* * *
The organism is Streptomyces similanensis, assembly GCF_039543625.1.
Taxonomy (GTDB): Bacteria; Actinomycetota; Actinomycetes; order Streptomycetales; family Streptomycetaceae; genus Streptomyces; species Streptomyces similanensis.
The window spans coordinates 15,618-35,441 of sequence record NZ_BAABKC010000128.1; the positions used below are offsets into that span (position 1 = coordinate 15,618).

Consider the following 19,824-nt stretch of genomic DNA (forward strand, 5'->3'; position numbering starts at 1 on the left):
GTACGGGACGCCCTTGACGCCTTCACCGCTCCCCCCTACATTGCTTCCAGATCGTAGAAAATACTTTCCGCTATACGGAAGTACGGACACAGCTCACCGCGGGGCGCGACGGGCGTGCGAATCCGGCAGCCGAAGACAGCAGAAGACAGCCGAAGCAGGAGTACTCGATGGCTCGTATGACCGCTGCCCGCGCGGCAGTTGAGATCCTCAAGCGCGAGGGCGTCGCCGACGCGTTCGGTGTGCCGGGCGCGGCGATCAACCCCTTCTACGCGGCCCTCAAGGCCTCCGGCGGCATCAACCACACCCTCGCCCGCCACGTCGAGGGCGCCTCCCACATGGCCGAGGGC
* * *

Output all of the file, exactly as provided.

The organism is Streptomyces similanensis, assembly GCF_039543625.1.
Taxonomy (GTDB): Bacteria; Actinomycetota; Actinomycetes; order Streptomycetales; family Streptomycetaceae; genus Streptomyces; species Streptomyces similanensis.
The window spans coordinates 15,618-35,441 of sequence record NZ_BAABKC010000128.1; the positions used below are offsets into that span (position 1 = coordinate 15,618).

Consider the following 19,824-nt stretch of genomic DNA (forward strand, 5'->3'; position numbering starts at 1 on the left):
GTACGGGACGCCCTTGACGCCTTCACCGCTCCCCCCTACATTGCTTCCAGATCGTAGAAAATACTTTCCGCTATACGGAAGTACGGACACAGCTCACCGCGGGGCGCGACGGGCGTGCGAATCCGGCAGCCGAAGACAGCAGAAGACAGCCGAAGCAGGAGTACTCGATGGCTCGTATGACCGCTGCCCGCGCGGCAGTTGAGATCCTCAAGCGCGAGGGCGTCGCCGACGCGTTCGGTGTGCCGGGCGCGGCGATCAACCCCTTCTACGCGGCCCTCAAGGCCTCCGGCGGCATCAACCACACCCTCGCCCGCCACGTCGAGGGCGCCTCCCACATGGCCGAGGGC